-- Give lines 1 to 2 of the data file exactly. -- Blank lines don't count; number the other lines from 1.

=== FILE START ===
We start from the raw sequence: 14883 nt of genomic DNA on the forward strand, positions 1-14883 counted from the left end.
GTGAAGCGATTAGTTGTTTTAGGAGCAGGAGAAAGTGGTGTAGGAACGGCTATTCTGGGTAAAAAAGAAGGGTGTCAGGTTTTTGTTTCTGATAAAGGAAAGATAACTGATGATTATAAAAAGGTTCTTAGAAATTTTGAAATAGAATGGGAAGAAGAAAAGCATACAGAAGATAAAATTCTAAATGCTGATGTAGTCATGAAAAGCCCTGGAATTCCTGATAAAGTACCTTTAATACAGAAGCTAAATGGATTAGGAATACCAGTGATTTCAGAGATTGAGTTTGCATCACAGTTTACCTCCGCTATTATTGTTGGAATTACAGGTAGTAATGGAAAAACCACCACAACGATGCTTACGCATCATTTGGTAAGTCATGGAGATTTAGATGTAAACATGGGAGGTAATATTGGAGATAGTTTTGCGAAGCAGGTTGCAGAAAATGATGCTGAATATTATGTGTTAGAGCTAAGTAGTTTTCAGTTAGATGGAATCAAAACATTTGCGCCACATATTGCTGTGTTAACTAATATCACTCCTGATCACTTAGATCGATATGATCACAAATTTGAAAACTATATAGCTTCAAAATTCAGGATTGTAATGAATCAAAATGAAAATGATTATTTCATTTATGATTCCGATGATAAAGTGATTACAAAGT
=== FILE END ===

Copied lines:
We start from the raw sequence: 14883 nt of genomic DNA on the forward strand, positions 1-14883 counted from the left end.
GTGAAGCGATTAGTTGTTTTAGGAGCAGGAGAAAGTGGTGTAGGAACGGCTATTCTGGGTAAAAAAGAAGGGTGTCAGGTTTTTGTTTCTGATAAAGGAAAGATAACTGATGATTATAAAAAGGTTCTTAGAAATTTTGAAATAGAATGGGAAGAAGAAAAGCATACAGAAGATAAAATTCTAAATGCTGATGTAGTCATGAAAAGCCCTGGAATTCCTGATAAAGTACCTTTAATACAGAAGCTAAATGGATTAGGAATACCAGTGATTTCAGAGATTGAGTTTGCATCACAGTTTACCTCCGCTATTATTGTTGGAATTACAGGTAGTAATGGAAAAACCACCACAACGATGCTTACGCATCATTTGGTAAGTCATGGAGATTTAGATGTAAACATGGGAGGTAATATTGGAGATAGTTTTGCGAAGCAGGTTGCAGAAAATGATGCTGAATATTATGTGTTAGAGCTAAGTAGTTTTCAGTTAGATGGAATCAAAACATTTGCGCCACATATTGCTGTGTTAACTAATATCACTCCTGATCACTTAGATCGATATGATCACAAATTTGAAAACTATATAGCTTCAAAATTCAGGATTGTAATGAATCAAAATGAAAATGATTATTTCATTTATGATTCCGATGATAAAGTGATTACAAAGT